Canadian soldier, n., a mayfly, so called from the belief that they invade in swarms from the north (Ohio).

Carry-in, n., a potluck meal (Ill., Ind., & Ohio).

Cathole, n., a deep place in a river (Mich.).

Cincinnati chili, n., a style of chili invented in the 1920s by Athanas Kiradjieff, founder of the Empress Chili parlor in Cincinnati. More watery than most chilis, it is traditionally served as a sauce for spaghetti. Three-way chili adds a cheese topping to the chili. Four-way adds onions to the mix. And five-way adds kidney beans.

Clout, n. & v., political influence or power, to exercise such power. Originally Chicago (1937), now widespread. From the sense meaning a heavy blow.

Clove, n., a mountain pass or gap, from the Dutch kloof, klove (N.Y. Hudson River valley).

Cork ball, n., a bat and ball game, a variant of baseball with at least four players per team and a small ball of cork (southern Ill.)

Devil’s night, n., mischief night, 30 October, a night where children and teens play pranks. In the 1980s in Detroit, Devil’s Night acquired a very malicious tinge when it became characterized by a large number of arsons (Mich.).

Devil’s strip, n., verge of grass and trees between the sidewalk and the road (Ohio).

Doodle, n., a small pile or bundle of hay, grain, or something else (Ind., Ohio, western Penn.).

Dope, n., syrup poured on ice cream (Ohio).

Egypt, prop. n., an area of southern Illinois between the Ohio and Mississippi Rivers. From allusion to Cairo, Ill. and the alluvial land nearby, evoking the Nile region.

Fish tug, n., a fishing boat (Mich.).

Goetta, n., /get-ta/, a dish similar to scrapple, oatmeal and ground meat molded into a loaf, then sliced and fried (Cincinnati, Ohio).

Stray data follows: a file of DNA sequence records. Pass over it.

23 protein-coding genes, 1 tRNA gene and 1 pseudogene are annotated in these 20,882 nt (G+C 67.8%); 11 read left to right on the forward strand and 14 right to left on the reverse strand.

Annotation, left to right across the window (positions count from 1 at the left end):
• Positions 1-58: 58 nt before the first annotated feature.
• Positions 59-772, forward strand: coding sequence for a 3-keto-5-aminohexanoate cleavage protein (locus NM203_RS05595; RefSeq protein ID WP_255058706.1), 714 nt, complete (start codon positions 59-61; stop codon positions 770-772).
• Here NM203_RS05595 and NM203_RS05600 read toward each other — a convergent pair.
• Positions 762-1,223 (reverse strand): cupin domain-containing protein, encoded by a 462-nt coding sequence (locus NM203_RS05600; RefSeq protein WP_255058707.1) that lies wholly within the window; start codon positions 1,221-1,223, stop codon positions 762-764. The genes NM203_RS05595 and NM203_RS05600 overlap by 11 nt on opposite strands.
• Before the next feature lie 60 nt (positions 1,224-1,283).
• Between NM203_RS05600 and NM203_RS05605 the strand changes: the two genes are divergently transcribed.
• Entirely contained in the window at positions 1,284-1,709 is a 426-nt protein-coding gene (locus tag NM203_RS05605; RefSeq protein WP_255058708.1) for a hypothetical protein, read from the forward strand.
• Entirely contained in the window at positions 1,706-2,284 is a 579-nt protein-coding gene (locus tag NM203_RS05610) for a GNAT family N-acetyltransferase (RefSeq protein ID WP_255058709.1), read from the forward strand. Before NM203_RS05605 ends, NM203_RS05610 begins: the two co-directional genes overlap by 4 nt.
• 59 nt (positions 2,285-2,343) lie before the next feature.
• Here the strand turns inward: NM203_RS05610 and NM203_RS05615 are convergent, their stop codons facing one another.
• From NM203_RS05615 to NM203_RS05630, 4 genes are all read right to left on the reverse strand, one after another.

Gulf, n., a gulch (N.Y.).

Hard road, n., a paved road (Ill.).

Haw horse, n., the left-most horse in a team (Ind., Ill., Ohio).

Hawk, n., a cold, winter wind (Chicago, esp. African-American).

Hilliken, n., a rural or rustic person, a hillbilly (Ohio).

Hoodlebug, n., a small railroad (Ohio).

Hoosier, n., nickname for a resident of Indiana, also a rural or rustic person. The origin is unknown. The term dates to 1826. Various theories on its origin exist. One is that it is from an English dialectical word meaning high hills, but only one citation of this word’s existence has been found in England and none in America. Another is that is from an early settler with that name. Others say it is from the greeting “who’s ‘ere.”

Hutspot, n., dish of potatoes and other vegetables, and sometimes meat, cooked in a meat sauce (Mich.).

Juneberry, n., a serviceberry (Mich., Minn., Wis., and Penn.)

Kill, n., a river or natural waterway, from the Dutch kil (N.Y.).

Lawyer, n., a burbot, an eel-like, fresh-water fish. One 19th century wag said the name is because, “he ain’t of much use, and is the slipriest [sic] fish that swims” (Mich., Minn., Wis.). Also lake lawyer.

Lunch roll, n., a type of jelly doughnut (Mich.).

Michigan basement, n., a partial or unfinished basement, often with a dirt floor. Often added to an existing house as a furnace room.

Pitch-in dinner, n., a potluck meal (Ind.).